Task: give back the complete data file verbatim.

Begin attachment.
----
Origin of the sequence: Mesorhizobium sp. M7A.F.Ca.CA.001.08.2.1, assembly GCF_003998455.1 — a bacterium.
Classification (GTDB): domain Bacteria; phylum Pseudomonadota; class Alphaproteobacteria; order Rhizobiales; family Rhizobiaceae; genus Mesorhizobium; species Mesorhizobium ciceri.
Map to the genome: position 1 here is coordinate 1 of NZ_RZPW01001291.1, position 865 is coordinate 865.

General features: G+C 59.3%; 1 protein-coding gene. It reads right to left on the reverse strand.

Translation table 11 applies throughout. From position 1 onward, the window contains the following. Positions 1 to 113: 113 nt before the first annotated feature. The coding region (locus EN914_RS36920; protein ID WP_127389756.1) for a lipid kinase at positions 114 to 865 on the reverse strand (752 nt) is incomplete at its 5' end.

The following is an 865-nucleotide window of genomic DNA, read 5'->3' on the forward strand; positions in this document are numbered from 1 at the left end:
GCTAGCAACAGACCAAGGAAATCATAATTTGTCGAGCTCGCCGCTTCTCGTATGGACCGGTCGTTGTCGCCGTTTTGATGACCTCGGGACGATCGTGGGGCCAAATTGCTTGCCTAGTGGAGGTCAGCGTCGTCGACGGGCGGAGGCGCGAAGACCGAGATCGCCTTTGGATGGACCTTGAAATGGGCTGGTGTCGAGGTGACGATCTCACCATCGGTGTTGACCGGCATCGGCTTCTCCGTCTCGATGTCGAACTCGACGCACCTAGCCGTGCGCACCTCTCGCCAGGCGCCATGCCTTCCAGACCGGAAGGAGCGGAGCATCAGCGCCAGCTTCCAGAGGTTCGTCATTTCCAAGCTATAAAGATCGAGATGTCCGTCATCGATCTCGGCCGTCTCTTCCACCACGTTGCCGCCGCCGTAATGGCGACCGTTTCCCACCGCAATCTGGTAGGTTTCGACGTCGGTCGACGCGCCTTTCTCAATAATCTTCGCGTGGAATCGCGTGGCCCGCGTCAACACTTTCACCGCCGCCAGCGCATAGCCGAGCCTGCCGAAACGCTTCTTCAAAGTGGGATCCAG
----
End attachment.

Origin of the sequence: Mesorhizobium sp. M7A.F.Ca.CA.001.08.2.1, assembly GCF_003998455.1 — a bacterium.
Classification (GTDB): domain Bacteria; phylum Pseudomonadota; class Alphaproteobacteria; order Rhizobiales; family Rhizobiaceae; genus Mesorhizobium; species Mesorhizobium ciceri.
Map to the genome: position 1 here is coordinate 1 of NZ_RZPW01001291.1, position 865 is coordinate 865.

General features: G+C 59.3%; 1 protein-coding gene. It reads right to left on the reverse strand.

Translation table 11 applies throughout. From position 1 onward, the window contains the following. Positions 1 to 113: 113 nt before the first annotated feature. The coding region (locus EN914_RS36920; protein ID WP_127389756.1) for a lipid kinase at positions 114 to 865 on the reverse strand (752 nt) is incomplete at its 5' end.

The following is an 865-nucleotide window of genomic DNA, read 5'->3' on the forward strand; positions in this document are numbered from 1 at the left end:
GCTAGCAACAGACCAAGGAAATCATAATTTGTCGAGCTCGCCGCTTCTCGTATGGACCGGTCGTTGTCGCCGTTTTGATGACCTCGGGACGATCGTGGGGCCAAATTGCTTGCCTAGTGGAGGTCAGCGTCGTCGACGGGCGGAGGCGCGAAGACCGAGATCGCCTTTGGATGGACCTTGAAATGGGCTGGTGTCGAGGTGACGATCTCACCATCGGTGTTGACCGGCATCGGCTTCTCCGTCTCGATGTCGAACTCGACGCACCTAGCCGTGCGCACCTCTCGCCAGGCGCCATGCCTTCCAGACCGGAAGGAGCGGAGCATCAGCGCCAGCTTCCAGAGGTTCGTCATTTCCAAGCTATAAAGATCGAGATGTCCGTCATCGATCTCGGCCGTCTCTTCCACCACGTTGCCGCCGCCGTAATGGCGACCGTTTCCCACCGCAATCTGGTAGGTTTCGACGTCGGTCGACGCGCCTTTCTCAATAATCTTCGCGTGGAATCGCGTGGCCCGCGTCAACACTTTCACCGCCGCCAGCGCATAGCCGAGCCTGCCGAAACGCTTCTTCAAAGTGGGATCCAG